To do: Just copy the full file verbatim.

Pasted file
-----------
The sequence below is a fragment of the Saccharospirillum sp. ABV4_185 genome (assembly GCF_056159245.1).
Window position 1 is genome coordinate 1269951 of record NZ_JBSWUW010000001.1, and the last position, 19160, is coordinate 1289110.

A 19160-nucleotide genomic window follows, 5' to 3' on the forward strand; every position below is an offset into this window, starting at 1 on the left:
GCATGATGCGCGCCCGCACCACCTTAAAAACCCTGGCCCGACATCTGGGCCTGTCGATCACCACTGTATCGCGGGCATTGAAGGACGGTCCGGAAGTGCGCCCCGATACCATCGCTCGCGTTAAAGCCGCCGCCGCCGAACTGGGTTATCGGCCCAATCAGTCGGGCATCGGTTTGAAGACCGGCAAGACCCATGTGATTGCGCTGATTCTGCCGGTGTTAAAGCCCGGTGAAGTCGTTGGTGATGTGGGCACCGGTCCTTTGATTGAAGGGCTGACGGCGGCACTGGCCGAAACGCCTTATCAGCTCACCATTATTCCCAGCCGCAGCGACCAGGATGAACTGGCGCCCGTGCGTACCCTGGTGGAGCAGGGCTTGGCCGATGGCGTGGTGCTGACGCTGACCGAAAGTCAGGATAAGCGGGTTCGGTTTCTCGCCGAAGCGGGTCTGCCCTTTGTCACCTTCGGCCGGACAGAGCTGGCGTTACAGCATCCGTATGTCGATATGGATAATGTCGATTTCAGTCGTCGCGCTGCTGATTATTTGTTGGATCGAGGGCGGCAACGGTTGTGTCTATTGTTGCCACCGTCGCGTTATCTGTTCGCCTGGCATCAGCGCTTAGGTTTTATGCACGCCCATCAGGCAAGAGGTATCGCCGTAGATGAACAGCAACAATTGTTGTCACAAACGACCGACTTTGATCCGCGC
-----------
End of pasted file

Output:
The sequence below is a fragment of the Saccharospirillum sp. ABV4_185 genome (assembly GCF_056159245.1).
Window position 1 is genome coordinate 1269951 of record NZ_JBSWUW010000001.1, and the last position, 19160, is coordinate 1289110.

A 19160-nucleotide genomic window follows, 5' to 3' on the forward strand; every position below is an offset into this window, starting at 1 on the left:
GCATGATGCGCGCCCGCACCACCTTAAAAACCCTGGCCCGACATCTGGGCCTGTCGATCACCACTGTATCGCGGGCATTGAAGGACGGTCCGGAAGTGCGCCCCGATACCATCGCTCGCGTTAAAGCCGCCGCCGCCGAACTGGGTTATCGGCCCAATCAGTCGGGCATCGGTTTGAAGACCGGCAAGACCCATGTGATTGCGCTGATTCTGCCGGTGTTAAAGCCCGGTGAAGTCGTTGGTGATGTGGGCACCGGTCCTTTGATTGAAGGGCTGACGGCGGCACTGGCCGAAACGCCTTATCAGCTCACCATTATTCCCAGCCGCAGCGACCAGGATGAACTGGCGCCCGTGCGTACCCTGGTGGAGCAGGGCTTGGCCGATGGCGTGGTGCTGACGCTGACCGAAAGTCAGGATAAGCGGGTTCGGTTTCTCGCCGAAGCGGGTCTGCCCTTTGTCACCTTCGGCCGGACAGAGCTGGCGTTACAGCATCCGTATGTCGATATGGATAATGTCGATTTCAGTCGTCGCGCTGCTGATTATTTGTTGGATCGAGGGCGGCAACGGTTGTGTCTATTGTTGCCACCGTCGCGTTATCTGTTCGCCTGGCATCAGCGCTTAGGTTTTATGCACGCCCATCAGGCAAGAGGTATCGCCGTAGATGAACAGCAACAATTGTTGTCACAAACGACCGACTTTGATCCGCGC